Last night at 9:30 p.m., the North River Wastewater Treatment Plant stopped discharging "untreated" sewage into the Hudson River. The plant, which has been in operation since 1986 and treats about 120 million gallons of a wastewater a day, was hobbled by a four-alarm fire on Wednesday that knocked out its engine room pumps. And it was quite an effort from the Department of Environmental Protection.

The NY Times reports, that, yes, on the hottest day of the year, "More than a hundred city workers and out-of-state contractors...scrambled...to repair" the plant. And "As hot as it was outside, it was even hotter inside the plant. Teams of two dozen Environmental Protection employees followed 20-minute shifts in the engine room with 20 minutes of cooling down. Still, three people were treated for heat exhaustion." And then there was the odor: One passer-by said, "It smells like a dead rat," and even the Times reporter called the situation "rancid."

The DEP explained it's working on a backup:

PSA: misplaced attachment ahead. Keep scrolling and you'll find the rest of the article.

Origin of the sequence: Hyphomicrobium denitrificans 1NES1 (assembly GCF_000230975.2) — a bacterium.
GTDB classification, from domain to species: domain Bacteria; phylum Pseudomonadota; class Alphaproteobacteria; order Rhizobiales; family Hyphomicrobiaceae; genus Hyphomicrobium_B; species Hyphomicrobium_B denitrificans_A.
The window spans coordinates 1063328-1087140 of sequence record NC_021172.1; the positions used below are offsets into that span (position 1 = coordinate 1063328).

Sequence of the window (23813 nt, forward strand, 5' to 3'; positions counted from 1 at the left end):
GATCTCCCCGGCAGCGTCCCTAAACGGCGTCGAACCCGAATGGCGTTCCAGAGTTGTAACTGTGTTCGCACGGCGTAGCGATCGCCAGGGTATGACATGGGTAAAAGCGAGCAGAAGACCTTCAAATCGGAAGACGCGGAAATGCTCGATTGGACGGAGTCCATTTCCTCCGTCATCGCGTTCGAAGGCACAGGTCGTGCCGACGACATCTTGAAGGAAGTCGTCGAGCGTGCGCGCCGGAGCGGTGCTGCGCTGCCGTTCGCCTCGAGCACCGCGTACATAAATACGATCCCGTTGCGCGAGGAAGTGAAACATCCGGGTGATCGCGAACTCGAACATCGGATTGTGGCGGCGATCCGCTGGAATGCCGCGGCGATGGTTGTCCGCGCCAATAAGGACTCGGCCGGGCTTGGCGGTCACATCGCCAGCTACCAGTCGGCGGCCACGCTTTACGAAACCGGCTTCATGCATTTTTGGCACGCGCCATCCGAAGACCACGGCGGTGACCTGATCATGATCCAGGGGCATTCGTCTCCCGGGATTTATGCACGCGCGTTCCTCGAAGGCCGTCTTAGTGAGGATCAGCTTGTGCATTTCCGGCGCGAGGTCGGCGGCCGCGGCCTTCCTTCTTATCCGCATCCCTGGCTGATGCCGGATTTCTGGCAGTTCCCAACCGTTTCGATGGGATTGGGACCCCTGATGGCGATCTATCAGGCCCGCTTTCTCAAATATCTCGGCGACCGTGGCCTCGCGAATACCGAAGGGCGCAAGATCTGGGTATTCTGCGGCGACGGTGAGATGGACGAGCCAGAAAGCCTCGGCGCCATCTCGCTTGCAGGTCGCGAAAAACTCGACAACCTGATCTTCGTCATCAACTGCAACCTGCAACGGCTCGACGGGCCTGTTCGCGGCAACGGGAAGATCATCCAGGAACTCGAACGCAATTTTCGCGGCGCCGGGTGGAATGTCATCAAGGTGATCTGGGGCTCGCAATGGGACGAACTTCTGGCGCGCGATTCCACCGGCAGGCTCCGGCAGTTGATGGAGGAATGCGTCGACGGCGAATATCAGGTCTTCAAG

Wastewater is receiving primary treatment and chlorine disinfection, which are the key components of the sewage treatment process needed to restore water quality to the extent necessary to eliminate advisories at area beaches. DEP is still working around the clock to stabilize the operations that have been restored, and re-establish secondary treatment to the plant as soon as possible.

As a backup in the event of further operational disruptions, DEP is installing an additional pumping system in case any further issues with the existing system arise. In order to minimize the discharge of wastewater from the plant, DEP yesterday began performing some small “pump arounds”—pumping wastewater flow out of an 84-inch sewer at West 117th St. in Manhattan that normally flows to the plant and pumping into a 42-inch sewer at Frederick Douglass Boulevard and 117th, which flows to the Wards Island Wastewater Treatment Plant.

As for beaches, there are still some under advisory where "swimming and bathing not recommended": Cedar Grove, Midland Beach, South Beach on Staten Island and Sea Gate Beach and Sea Gate 42nd in Brooklyn.

Different environmental groups are keeping tabs of bacteria in the water; Riverkeeper's John Lipscomb was upbeat, "We’ve been doing work on the Gowanus Canal and New Town Creek and I’ve seen worse in those water ways after a regular old rainstorm." Ha!